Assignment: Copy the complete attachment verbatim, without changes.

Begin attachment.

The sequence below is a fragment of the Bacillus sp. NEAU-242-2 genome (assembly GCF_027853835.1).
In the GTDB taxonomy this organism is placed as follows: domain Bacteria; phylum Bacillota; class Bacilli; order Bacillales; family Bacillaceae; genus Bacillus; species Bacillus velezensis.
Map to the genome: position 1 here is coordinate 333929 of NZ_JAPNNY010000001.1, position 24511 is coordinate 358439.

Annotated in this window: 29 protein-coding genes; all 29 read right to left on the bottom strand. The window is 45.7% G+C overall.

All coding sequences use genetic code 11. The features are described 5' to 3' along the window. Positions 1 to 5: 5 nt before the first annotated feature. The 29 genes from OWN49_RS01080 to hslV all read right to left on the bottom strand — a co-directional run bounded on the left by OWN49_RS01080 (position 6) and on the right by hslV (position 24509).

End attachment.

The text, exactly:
The sequence below is a fragment of the Bacillus sp. NEAU-242-2 genome (assembly GCF_027853835.1).
In the GTDB taxonomy this organism is placed as follows: domain Bacteria; phylum Bacillota; class Bacilli; order Bacillales; family Bacillaceae; genus Bacillus; species Bacillus velezensis.
Map to the genome: position 1 here is coordinate 333929 of NZ_JAPNNY010000001.1, position 24511 is coordinate 358439.

Annotated in this window: 29 protein-coding genes; all 29 read right to left on the bottom strand. The window is 45.7% G+C overall.

All coding sequences use genetic code 11. The features are described 5' to 3' along the window. Positions 1 to 5: 5 nt before the first annotated feature. The 29 genes from OWN49_RS01080 to hslV all read right to left on the bottom strand — a co-directional run bounded on the left by OWN49_RS01080 (position 6) and on the right by hslV (position 24509).